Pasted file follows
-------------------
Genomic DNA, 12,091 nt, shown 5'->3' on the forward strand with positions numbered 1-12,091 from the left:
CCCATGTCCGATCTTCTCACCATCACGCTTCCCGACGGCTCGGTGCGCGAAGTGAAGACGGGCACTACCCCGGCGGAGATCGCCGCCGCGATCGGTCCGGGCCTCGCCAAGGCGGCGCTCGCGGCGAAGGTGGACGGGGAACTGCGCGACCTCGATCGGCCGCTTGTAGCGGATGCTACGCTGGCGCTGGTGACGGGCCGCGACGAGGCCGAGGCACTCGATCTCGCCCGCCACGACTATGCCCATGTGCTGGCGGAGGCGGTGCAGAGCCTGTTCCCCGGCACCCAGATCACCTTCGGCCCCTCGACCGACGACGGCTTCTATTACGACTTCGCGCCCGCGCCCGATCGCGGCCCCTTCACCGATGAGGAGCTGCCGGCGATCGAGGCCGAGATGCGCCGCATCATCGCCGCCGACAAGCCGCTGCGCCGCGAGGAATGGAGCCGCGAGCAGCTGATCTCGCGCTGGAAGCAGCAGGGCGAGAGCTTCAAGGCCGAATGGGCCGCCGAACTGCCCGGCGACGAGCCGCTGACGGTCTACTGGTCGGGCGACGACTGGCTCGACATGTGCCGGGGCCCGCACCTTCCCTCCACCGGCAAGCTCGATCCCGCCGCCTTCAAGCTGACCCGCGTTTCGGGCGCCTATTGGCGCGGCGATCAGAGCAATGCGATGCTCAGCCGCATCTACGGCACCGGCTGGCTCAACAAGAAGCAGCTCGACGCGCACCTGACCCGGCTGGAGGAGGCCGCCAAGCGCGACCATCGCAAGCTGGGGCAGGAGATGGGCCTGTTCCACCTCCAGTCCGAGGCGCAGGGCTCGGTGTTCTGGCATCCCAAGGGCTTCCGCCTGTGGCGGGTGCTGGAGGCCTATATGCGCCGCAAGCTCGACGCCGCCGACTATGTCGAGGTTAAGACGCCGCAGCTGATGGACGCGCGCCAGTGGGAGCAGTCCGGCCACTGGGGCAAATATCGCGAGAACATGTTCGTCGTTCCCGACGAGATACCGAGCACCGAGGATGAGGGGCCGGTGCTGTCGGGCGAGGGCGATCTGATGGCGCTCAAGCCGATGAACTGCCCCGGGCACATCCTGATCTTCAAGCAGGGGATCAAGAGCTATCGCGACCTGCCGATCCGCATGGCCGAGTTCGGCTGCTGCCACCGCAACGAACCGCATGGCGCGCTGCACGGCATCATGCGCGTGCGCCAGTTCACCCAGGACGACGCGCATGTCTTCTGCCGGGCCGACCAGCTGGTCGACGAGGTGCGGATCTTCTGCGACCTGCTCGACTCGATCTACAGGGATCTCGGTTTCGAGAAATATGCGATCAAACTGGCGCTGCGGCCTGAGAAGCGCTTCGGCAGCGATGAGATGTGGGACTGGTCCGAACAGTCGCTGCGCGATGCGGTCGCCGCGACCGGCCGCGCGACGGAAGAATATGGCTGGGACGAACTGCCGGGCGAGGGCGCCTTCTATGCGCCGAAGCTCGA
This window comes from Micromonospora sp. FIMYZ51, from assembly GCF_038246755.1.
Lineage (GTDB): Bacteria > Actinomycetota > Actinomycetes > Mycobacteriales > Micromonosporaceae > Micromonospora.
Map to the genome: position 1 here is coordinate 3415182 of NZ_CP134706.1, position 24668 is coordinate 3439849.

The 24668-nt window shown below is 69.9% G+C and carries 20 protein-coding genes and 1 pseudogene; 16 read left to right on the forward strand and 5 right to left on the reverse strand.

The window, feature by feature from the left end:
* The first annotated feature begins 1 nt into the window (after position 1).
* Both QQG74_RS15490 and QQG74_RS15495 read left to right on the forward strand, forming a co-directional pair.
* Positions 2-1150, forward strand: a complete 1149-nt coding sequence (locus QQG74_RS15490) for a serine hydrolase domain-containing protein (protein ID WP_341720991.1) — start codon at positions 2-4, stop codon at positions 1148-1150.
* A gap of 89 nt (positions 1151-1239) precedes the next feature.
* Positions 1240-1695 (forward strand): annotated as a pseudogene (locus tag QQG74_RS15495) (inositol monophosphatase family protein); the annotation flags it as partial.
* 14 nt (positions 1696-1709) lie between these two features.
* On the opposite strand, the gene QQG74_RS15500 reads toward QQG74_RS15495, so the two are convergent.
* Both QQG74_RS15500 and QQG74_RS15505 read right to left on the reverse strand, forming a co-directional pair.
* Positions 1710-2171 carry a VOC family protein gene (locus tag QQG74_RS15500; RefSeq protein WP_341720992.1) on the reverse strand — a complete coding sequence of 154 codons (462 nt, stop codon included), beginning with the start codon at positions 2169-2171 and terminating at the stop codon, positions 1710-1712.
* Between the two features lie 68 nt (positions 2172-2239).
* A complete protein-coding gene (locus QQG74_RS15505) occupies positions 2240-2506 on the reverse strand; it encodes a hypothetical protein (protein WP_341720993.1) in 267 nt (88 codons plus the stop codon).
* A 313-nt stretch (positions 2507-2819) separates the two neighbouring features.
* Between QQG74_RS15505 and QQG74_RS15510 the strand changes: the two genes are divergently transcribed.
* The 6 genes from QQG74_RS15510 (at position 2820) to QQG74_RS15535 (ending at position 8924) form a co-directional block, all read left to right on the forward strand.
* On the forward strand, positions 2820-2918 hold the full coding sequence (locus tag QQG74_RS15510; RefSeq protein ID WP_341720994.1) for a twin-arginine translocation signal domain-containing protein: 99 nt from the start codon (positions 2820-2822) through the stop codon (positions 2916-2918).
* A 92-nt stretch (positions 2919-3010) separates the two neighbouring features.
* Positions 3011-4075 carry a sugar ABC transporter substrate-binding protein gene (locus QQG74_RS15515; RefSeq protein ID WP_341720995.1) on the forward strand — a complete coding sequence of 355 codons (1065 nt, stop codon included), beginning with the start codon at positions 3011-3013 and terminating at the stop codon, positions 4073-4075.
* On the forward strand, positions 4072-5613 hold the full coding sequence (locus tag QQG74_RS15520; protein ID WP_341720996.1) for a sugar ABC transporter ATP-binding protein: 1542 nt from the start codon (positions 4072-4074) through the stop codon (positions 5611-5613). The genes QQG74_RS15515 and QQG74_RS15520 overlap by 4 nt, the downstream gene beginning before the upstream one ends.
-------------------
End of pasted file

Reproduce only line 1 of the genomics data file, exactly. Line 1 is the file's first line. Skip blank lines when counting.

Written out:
Genomic DNA, 12,091 nt, shown 5'->3' on the forward strand with positions numbered 1-12,091 from the left: